Ellie Goulding won’t get the acclaim of Adele, but she deserves it. (Brad Barket/Invision/AP)

Ellie Goulding will not sell 3 million records this week, but aside from that, she has a lot in common with Adele. They’re both charming late-20s ladies with British accents, global ambitions, golden hair and golden voices. And they both have new albums filled with songs they built with the help of pop music’s current master architects, Max Martin and Greg Kurstin.

Yet Adele has been heralded as our planet’s unanimous champion of all that is good and tasteful while Goulding has been roundly dismissed as a humanoid conduit of radio piffle. This is perplexing and unfair, especially when it’s so easy to hear Goulding as the more significant vocalist. Because while all contemporary pop stars are required to sing along with computer-generated rhythms, Goulding might be the only one who sounds as if she is singing from inside the machine.

Goulding recently described “Delirium” as her “big pop album,” and it’s safe to assume that she is talking about its sound as much as its intended reach.

Sonically, everything is big and clean. The beats, the hooks and especially her voice — a Bjork-inflected trill made to sound colossal through advances in digital recording technology and the sheer power of Goulding’s lungs.

You can hear it loud and clear on the album’s most disorienting cut, “On My Mind,” which starts off similar to a recycled Police song, and quickly mutates into the hiccups of a love-sick Transformer. Goulding stands tall atop this crystalline mound of sound, using her staccato mewl to untangle a romantic riddle lurking in her subconscious: “Why / I /got / you / on / my / mi- / -ind.

Try and sing along if you want. You’ll be swiftly reminded of your limitations, not only as a karaoke enthusiast, but also as a mortal trying to push melodic carbon dioxide across your throat, palate, tongue and teeth in real time.

Goulding’s most compelling vocalizations seem to benefit from her expert phrasing and scrupulous digital editing, but in a way that feels unique to her. When so much modern pop exploits the tension between a singer’s breath and a drum machine’s rigid click-clack, Goulding’s music feels frictionless.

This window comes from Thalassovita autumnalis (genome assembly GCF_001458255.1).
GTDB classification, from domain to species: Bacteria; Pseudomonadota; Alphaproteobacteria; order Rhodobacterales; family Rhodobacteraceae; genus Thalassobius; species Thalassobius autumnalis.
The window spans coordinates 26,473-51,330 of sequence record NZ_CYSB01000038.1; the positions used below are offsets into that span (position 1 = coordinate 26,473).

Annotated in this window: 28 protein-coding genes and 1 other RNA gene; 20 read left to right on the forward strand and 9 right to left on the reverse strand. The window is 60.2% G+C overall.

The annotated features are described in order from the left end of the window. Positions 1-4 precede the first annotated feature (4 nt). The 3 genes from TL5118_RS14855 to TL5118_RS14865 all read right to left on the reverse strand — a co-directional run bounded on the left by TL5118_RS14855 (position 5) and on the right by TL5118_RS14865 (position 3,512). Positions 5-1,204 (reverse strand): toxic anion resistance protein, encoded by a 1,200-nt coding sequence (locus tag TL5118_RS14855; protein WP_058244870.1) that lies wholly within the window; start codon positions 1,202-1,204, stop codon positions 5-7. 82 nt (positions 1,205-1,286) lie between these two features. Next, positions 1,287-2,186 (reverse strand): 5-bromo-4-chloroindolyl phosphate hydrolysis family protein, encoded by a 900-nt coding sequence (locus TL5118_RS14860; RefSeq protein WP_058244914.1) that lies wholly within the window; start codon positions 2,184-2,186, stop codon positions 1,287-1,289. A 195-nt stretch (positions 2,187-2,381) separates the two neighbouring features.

Accordingly, the best songs on “Delirium” are delightfully mechanical pop ditties about human physicality — “We Can’t Move to This,” “Keep on Dancin’ ” — and you can often hear Goulding sucking down big gulps of air before she launches into her loudest, longest notes. But even those inhalations have been grafted to the grid. Everything is rhythm.

Some might flinch at the “artificiality” of this stuff — a word we often use to slag our pop singers and praise our auteurs. We love robots when they make music like Kraftwerk’s and Kanye’s, but when a hit-minded pop star pushes toward something more synthetic, we often choose to hear it as a crutch, a dishonesty, a placeholder for personality, or even an absence of personhood.

Which might also explain why, despite scoring a handful of radio hits, Goulding hasn’t yet become Ellie in the United States. She’s a tabloid regular in her native Britain, but here, she is widely regarded as the anonymous voice attached to a series of collaborative dance-floor cuts she has recorded with Calvin Harris, Zedd and other young titans of electronic dance music.

Obviously, Goulding deserves more than the “Siri of EDM” narrative that she has been assigned — especially considering that those very songs seem to have taught her how to make her voice as formidable as the mightiest sound any producer can summon from a laptop.

And that’s the quiet triumph of Goulding’s extra-loud new music. Tradition instructs us to measure great singers by their ability to “get inside” a song, but Goulding seems to be scrambling the metrics, pushing us toward a place where the song is no longer the container, or the host, or the setting.

Instead of inhabiting a song, she becomes it.